Imminence In The NT, Especially Paul’s Thessalonian Epistles -- By: Robert L. Thomas

Journal: Masters Seminary Journal
Volume: TMSJ 13:2 (Fall 2002)
Article: Imminence In The NT, Especially Paul’s Thessalonian Epistles
Author: Robert L. Thomas

Imminence In The NT, Especially Paul’s Thessalonian Epistles

Robert L. Thomas

Professor of New Testament

Fathers in the ancient church dealt frequently with the doctrine of imminence, sometimes viewing God’s future wrath against rebels as imminent and sometimes viewing the future coming of Christ as imminent. The NT furnishes good reason for the fathers to view both aspects of the future as imminent, beginning with the teachings of Christ who laid the foundation for the teaching of imminency through His use of parabolic expressions of a master standing at the door and knocking and of an unexpected coming of a thief and His use of the futuristic tense of ἕρχομαι (erchomai). In company with other NT writers, Paul emphasized the imminence of both future wrath and the return of Christ in His two epistles to the Thessalonians. He did this in several parts of the epistles—in discussing the day of the Lord in 1 Thessalonians 5, in describing the “catching away” in 1 Thessalonians 4, in 1 Thess 1:9–10 and 2:16, and in 2 Thess 1:9–10 and 2:1–3. A study of the two epistles and a survey the rest of the NT indicates that the church fathers were right: the rapture of the church and the beginning of the day of the Lord could come at any moment.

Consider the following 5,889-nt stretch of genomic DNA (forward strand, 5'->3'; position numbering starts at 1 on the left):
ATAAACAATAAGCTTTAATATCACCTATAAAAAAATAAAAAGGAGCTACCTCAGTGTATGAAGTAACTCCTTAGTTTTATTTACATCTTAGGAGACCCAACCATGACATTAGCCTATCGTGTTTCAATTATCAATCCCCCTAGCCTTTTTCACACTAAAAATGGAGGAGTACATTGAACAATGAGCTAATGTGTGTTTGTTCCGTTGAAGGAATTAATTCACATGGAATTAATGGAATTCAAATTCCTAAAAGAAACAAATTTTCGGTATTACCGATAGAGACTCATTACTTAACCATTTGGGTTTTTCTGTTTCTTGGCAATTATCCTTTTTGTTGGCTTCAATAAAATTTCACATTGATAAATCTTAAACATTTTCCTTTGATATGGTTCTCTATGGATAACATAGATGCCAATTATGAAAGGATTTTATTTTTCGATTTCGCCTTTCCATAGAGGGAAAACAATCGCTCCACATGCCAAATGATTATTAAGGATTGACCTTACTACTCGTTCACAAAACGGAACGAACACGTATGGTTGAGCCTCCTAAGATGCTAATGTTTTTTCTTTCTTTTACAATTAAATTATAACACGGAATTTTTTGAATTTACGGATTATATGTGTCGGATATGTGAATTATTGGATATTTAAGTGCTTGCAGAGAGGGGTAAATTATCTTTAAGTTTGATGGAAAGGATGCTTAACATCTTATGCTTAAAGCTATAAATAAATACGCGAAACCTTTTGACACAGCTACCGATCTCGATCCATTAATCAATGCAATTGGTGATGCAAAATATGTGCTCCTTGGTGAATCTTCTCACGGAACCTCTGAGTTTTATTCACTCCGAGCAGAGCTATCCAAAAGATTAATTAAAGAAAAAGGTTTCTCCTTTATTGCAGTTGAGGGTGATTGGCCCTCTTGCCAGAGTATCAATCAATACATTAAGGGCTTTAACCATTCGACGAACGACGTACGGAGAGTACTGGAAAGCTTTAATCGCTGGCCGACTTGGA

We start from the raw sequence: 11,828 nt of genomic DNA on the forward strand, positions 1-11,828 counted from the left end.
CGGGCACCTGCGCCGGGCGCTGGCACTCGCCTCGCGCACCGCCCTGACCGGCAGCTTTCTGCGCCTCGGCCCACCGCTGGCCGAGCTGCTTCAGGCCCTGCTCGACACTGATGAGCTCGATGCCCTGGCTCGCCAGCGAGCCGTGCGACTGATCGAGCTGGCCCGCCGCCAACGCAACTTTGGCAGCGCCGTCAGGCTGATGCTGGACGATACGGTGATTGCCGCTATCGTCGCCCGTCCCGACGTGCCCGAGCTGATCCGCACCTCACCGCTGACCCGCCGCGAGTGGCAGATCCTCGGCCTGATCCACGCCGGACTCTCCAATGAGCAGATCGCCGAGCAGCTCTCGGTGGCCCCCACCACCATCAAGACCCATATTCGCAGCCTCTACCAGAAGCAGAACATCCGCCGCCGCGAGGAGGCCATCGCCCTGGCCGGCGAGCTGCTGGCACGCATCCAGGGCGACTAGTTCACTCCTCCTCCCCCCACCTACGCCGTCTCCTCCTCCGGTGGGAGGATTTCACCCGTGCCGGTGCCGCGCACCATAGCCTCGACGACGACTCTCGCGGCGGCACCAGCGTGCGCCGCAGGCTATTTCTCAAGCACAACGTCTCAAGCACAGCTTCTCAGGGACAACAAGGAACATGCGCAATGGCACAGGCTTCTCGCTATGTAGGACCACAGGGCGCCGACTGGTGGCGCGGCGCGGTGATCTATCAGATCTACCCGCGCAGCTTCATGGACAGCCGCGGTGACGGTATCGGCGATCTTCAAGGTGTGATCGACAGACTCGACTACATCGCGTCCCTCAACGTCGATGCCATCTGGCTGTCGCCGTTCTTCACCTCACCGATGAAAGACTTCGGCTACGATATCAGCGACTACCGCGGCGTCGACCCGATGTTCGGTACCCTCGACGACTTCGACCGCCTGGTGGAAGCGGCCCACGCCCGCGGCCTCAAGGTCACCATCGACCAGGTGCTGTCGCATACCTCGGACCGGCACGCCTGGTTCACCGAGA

The testimony of the ancient fathers is mixed, sometimes speaking of the imminence of Christ’s return and other times of the imminence of the future time of wrath. Clement speaks of the former as imminent:

Of a truth, soon and suddenly shall His will be accomplished, as the Scripture also bears witness, saying, “Speedily will He come, and will not tarry;” and, “The Lord shall suddenly come to His temple, even the Holy One, for whom ye look.”1

Ignatius speaks of the latter as imminent:

The last times are come upon us. Let us therefore be of a reverent spirit, and fear the long-suffering of God, that it tend not to our condemnation. For let us either stand in awe of the wrath to come, or show regard for the grace which is at present displayed—one of two things.2

Irenaeus speaks of both as imminent:

And therefore, when in the end the Church shall be suddenly caught up from this, it is said, “There shall ...

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